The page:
Another first for me--I listened to this audiobook from Hoopla on a long weekend drive. I'm not very fond of being read to. I think that might be because I'm a fast reader as well as a visual learner. Anyway, this narration wasn't the best but I got through it. This is the third novel in the Maggie Gardner/Jack Renner series. It's set in Cleveland. Maggie is a crime scene tech and Jack is a detective. A detective who also happens to be a vigilante killer because he feels it's okay to get rid of the baddest of the bad guys. (Again, this is not a spoiler--it's in the cover copy of the first book.) Maggie figured out Jack's secret but now he has something on her: she killed the abusive woman Jack's been tracking for years. It's interesting and different to read about anti-heroes in an otherwise ordinary suspense. The case here is that three women, all of whom work at a mortgage company, are brutally murdered. While I did enjoy the surprise ending, there is far too much information about the mortgage business and the housing crisis of 2008. It gets rather bogged down but if you can stick it out, the ending has a nice twist.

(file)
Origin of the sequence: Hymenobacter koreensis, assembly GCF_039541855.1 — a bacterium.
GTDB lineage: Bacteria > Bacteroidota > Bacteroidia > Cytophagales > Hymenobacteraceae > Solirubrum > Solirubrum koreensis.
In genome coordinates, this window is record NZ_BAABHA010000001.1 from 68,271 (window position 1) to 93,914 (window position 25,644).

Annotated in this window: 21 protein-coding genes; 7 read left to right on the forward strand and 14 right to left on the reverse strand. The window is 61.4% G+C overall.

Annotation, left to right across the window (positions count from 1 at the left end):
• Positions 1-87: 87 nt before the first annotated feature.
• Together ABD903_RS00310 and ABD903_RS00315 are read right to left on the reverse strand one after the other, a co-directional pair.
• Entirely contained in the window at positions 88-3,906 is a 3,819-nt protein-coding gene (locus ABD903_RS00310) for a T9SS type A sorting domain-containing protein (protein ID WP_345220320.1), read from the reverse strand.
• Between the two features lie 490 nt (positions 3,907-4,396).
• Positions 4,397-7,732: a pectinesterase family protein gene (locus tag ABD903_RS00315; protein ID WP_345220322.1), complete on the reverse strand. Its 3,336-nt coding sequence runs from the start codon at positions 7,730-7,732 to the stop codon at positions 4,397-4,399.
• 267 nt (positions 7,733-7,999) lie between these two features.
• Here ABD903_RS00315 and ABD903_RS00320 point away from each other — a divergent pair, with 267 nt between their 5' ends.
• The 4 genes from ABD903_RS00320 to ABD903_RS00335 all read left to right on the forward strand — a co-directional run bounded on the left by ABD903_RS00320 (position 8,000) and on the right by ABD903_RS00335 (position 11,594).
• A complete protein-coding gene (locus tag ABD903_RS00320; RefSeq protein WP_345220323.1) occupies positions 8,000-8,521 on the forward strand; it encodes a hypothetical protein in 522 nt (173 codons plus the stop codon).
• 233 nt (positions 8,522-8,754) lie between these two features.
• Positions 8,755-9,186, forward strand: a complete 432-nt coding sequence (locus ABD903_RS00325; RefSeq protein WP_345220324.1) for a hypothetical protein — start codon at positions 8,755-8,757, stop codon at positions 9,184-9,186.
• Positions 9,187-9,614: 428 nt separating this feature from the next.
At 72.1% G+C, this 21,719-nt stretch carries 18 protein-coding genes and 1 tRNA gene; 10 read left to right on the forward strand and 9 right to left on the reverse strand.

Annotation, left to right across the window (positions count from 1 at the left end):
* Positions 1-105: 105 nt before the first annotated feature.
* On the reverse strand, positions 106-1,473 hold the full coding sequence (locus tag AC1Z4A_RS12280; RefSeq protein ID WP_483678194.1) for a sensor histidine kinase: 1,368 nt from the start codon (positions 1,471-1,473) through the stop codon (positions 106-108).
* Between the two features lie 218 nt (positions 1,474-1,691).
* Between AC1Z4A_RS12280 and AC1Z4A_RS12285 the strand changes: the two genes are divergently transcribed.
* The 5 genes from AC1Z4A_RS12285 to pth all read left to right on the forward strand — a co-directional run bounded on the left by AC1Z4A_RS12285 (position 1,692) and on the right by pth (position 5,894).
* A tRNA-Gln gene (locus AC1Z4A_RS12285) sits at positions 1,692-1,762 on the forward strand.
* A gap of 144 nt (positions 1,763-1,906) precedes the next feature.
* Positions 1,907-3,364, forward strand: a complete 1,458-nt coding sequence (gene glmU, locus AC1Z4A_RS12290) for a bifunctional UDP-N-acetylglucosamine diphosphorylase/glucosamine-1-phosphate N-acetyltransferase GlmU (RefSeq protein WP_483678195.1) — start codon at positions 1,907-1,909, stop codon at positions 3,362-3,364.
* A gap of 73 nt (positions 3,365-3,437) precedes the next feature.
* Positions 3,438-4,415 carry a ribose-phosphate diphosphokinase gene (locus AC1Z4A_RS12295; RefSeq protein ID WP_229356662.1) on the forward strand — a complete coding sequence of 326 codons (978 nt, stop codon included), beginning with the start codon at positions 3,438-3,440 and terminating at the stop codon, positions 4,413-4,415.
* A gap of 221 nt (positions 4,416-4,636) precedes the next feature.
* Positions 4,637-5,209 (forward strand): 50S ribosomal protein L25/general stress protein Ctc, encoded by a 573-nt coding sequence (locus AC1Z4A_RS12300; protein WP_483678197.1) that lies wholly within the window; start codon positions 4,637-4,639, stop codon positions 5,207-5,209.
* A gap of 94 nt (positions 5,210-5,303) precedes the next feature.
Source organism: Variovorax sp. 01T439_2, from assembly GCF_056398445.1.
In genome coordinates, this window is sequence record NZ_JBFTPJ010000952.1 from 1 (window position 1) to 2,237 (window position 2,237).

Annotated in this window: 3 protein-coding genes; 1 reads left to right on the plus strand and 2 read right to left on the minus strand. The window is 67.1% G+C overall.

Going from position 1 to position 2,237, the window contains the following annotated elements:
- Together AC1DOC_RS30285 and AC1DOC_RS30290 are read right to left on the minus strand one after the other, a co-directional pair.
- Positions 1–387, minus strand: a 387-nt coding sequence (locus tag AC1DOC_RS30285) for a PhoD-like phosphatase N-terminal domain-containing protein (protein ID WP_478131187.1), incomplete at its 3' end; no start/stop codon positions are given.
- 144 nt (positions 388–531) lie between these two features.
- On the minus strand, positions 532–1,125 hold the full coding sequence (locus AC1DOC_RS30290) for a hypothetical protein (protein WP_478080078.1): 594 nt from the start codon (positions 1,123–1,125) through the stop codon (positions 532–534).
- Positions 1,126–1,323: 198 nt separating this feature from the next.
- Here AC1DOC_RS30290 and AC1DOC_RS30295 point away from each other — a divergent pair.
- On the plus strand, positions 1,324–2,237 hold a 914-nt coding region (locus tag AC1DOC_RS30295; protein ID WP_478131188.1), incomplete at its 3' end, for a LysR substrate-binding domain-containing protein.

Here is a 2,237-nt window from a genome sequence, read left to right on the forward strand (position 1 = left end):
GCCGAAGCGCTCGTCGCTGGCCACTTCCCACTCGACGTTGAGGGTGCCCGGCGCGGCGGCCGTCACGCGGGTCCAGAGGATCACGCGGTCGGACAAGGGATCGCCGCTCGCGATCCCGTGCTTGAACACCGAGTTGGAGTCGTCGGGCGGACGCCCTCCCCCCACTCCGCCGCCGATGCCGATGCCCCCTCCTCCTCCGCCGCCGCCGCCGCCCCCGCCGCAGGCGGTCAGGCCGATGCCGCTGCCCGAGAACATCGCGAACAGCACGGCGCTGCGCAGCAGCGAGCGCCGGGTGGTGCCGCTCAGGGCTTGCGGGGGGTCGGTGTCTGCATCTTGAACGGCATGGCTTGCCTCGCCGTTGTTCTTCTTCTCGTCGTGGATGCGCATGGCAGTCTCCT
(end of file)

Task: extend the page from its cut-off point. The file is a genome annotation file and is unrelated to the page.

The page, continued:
Bend, Not Break: A Life in Two Worlds/ Ping Fu/ 276 pp.

At the age of eight during China’s Cultural Revolution, Ping Fu was separated from her
family and began caring for her four year old sister in dormitories ruled over by the
Red Guard. She made her way to the US when she was 25 and supported herself as
she learned English and earned a college degree. Ping was inspired by a story her
father shared with her about the three friends of winter -- one of which is the bamboo that bends but does not break.